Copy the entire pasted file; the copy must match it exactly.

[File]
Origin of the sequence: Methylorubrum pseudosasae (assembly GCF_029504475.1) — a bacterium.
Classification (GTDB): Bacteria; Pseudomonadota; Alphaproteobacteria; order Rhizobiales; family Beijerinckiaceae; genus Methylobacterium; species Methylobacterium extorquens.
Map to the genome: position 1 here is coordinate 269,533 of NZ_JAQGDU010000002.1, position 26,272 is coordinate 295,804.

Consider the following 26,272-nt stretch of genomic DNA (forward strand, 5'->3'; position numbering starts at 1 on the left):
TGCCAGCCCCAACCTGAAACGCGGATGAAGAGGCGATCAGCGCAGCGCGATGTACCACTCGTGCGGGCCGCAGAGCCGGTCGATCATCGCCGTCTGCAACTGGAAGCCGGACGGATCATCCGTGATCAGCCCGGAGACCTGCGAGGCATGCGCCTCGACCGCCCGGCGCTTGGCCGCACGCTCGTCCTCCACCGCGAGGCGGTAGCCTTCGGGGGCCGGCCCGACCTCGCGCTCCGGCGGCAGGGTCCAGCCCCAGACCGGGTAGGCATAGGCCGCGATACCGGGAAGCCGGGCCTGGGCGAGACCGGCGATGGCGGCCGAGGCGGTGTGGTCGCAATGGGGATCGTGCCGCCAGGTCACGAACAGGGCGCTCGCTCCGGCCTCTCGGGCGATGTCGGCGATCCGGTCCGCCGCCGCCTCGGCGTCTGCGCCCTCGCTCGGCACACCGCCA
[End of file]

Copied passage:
Origin of the sequence: Methylorubrum pseudosasae (assembly GCF_029504475.1) — a bacterium.
Classification (GTDB): Bacteria; Pseudomonadota; Alphaproteobacteria; order Rhizobiales; family Beijerinckiaceae; genus Methylobacterium; species Methylobacterium extorquens.
Map to the genome: position 1 here is coordinate 269,533 of NZ_JAQGDU010000002.1, position 26,272 is coordinate 295,804.

Consider the following 26,272-nt stretch of genomic DNA (forward strand, 5'->3'; position numbering starts at 1 on the left):
TGCCAGCCCCAACCTGAAACGCGGATGAAGAGGCGATCAGCGCAGCGCGATGTACCACTCGTGCGGGCCGCAGAGCCGGTCGATCATCGCCGTCTGCAACTGGAAGCCGGACGGATCATCCGTGATCAGCCCGGAGACCTGCGAGGCATGCGCCTCGACCGCCCGGCGCTTGGCCGCACGCTCGTCCTCCACCGCGAGGCGGTAGCCTTCGGGGGCCGGCCCGACCTCGCGCTCCGGCGGCAGGGTCCAGCCCCAGACCGGGTAGGCATAGGCCGCGATACCGGGAAGCCGGGCCTGGGCGAGACCGGCGATGGCGGCCGAGGCGGTGTGGTCGCAATGGGGATCGTGCCGCCAGGTCACGAACAGGGCGCTCGCTCCGGCCTCTCGGGCGATGTCGGCGATCCGGTCCGCCGCCGCCTCGGCGTCTGCGCCCTCGCTCGGCACACCGCCA